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Ernie Boch Jr. is the third generation of an auto dealership conglomerate that has been recently – or a majority of it – sold off. Boch has money, loves the limelight, is a savvy businessman, knows the area, is a marketing magician and certainly would enjoy a challenge.

Boch is also a noted musician and a musical gadfly who fronts his own band and is the driving force behind the regional “Music Drives Us” that is part charity and part music preservation and education. Boch at the helm would be the idea public face for any ownership group.

There are wealthy individuals and then there are the 1% of the 1% of the 1%. The rarefied company of double-digit billionaires and that is the daughter of the founder of Fidelity Investments Abigail Johnson, who has a reported net worth of $14 Billion.

Johnson was ranked as the 19th most powerful women in the world by Forbes magazine and what better addition to her extensive resume than president of the Boston Red Sox. With Ms. Johnson the purchase would be one with money left under the seat cushions of the Bentley.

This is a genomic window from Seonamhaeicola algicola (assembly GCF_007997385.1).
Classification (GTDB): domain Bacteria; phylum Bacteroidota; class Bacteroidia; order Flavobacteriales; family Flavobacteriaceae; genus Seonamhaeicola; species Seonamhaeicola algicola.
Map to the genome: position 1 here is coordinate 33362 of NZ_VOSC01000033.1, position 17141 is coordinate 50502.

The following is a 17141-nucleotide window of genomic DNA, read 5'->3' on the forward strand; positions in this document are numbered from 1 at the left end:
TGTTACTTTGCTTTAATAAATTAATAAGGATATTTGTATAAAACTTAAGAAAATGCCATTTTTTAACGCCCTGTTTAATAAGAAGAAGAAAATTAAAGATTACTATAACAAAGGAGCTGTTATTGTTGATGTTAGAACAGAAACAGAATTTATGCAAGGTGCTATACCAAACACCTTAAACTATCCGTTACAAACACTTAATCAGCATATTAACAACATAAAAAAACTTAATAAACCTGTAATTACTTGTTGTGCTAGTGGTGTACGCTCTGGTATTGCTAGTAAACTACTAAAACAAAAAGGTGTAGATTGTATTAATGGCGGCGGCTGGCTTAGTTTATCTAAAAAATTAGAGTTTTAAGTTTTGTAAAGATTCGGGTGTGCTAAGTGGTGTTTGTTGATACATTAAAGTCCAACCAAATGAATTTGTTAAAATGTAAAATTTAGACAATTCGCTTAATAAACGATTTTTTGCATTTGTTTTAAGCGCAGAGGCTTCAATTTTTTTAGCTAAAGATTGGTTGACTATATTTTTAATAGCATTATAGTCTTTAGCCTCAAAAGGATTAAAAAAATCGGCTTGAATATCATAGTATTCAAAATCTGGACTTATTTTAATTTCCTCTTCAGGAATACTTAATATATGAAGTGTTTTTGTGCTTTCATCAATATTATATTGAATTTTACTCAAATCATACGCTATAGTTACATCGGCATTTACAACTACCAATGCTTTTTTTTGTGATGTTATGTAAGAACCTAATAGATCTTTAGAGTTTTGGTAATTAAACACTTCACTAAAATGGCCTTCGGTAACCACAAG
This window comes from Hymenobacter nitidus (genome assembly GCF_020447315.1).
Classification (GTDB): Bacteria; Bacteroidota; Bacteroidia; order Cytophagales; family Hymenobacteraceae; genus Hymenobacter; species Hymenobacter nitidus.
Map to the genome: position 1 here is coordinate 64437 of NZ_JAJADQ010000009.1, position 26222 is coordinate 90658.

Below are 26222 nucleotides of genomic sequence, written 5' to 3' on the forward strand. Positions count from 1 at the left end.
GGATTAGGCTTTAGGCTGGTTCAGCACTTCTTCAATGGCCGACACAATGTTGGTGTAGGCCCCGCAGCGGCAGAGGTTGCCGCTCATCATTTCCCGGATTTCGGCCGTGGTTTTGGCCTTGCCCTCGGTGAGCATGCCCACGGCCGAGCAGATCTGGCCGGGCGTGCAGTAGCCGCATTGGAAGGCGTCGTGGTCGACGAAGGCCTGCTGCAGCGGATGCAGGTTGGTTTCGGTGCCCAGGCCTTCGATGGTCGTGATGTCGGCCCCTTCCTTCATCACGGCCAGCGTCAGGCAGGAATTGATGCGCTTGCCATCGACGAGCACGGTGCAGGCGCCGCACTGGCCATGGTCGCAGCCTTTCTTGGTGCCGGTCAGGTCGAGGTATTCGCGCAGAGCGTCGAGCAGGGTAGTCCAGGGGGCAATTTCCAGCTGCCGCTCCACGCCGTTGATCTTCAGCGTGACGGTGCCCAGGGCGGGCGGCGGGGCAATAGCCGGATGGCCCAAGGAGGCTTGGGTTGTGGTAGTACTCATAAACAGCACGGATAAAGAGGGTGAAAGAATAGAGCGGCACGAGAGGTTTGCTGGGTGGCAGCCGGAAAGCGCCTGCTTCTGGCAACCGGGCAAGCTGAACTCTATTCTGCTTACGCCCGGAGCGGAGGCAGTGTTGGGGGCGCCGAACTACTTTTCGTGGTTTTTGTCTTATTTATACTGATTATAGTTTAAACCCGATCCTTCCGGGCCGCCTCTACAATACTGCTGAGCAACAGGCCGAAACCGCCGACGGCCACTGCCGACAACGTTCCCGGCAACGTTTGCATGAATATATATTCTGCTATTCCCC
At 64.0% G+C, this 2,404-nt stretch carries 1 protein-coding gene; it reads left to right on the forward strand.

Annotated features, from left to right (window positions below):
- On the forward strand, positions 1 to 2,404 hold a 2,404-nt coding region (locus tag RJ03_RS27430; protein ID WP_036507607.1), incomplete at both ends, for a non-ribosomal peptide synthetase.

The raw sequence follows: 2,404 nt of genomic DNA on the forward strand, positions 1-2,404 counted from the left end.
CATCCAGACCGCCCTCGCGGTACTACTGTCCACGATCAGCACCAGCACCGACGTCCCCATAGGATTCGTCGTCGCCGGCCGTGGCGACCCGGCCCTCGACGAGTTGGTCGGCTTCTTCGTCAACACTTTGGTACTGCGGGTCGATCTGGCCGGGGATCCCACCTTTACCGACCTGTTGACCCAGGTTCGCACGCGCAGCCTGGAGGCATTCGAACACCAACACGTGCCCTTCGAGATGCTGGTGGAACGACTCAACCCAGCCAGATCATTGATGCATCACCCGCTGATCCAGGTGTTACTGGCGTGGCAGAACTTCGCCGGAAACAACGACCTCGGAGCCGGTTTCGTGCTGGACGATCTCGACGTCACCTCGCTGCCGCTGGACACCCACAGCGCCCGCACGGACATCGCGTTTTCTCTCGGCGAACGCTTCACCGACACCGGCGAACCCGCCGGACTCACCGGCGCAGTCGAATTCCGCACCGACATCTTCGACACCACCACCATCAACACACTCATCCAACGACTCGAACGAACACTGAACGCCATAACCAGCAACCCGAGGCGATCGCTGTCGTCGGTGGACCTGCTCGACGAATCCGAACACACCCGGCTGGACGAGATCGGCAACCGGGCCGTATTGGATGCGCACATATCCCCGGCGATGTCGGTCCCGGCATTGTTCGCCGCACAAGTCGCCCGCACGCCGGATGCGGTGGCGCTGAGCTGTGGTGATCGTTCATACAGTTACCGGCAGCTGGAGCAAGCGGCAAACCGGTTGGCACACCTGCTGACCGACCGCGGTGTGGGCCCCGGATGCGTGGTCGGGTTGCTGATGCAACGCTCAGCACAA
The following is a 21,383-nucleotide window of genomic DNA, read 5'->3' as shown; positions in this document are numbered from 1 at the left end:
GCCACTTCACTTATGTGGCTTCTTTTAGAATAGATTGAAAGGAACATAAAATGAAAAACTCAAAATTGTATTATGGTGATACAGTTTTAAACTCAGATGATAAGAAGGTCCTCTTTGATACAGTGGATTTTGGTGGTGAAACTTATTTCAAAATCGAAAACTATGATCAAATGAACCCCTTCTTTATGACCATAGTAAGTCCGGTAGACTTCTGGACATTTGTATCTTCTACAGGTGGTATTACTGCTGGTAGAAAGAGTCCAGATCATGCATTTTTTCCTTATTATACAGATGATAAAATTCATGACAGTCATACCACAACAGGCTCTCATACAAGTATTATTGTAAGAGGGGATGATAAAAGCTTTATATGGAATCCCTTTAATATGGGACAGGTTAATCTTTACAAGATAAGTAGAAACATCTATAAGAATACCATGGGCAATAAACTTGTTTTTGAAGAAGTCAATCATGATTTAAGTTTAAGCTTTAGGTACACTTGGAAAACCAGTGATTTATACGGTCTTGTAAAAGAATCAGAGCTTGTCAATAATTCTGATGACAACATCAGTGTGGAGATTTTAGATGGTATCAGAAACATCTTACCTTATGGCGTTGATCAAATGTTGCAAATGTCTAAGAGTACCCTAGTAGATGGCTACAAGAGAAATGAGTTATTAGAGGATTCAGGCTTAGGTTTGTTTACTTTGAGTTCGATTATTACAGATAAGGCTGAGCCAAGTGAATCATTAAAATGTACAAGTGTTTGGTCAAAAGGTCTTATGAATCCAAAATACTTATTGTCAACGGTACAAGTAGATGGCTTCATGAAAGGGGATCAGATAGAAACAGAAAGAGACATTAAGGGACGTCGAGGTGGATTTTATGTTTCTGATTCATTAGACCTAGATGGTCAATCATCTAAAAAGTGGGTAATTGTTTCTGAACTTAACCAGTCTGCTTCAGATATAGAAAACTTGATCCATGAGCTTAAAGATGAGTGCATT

The Harvard Business School graduate and financial wizard would bring much needed diversity into the baseball fraternity, and I am not talking about her being a woman, but a breath of intelligence that would be refreshing.

Johnson and Boch are both in their mid-50’s and Jim Davis is in his 70’s. Davis is the CEO of New Balance, a billionaire and founder of Major League Lacrosse – so you have a nice connection with athletic involvement and in the sports marketing business. Maybe they would have a night where they hand out NB 990’s?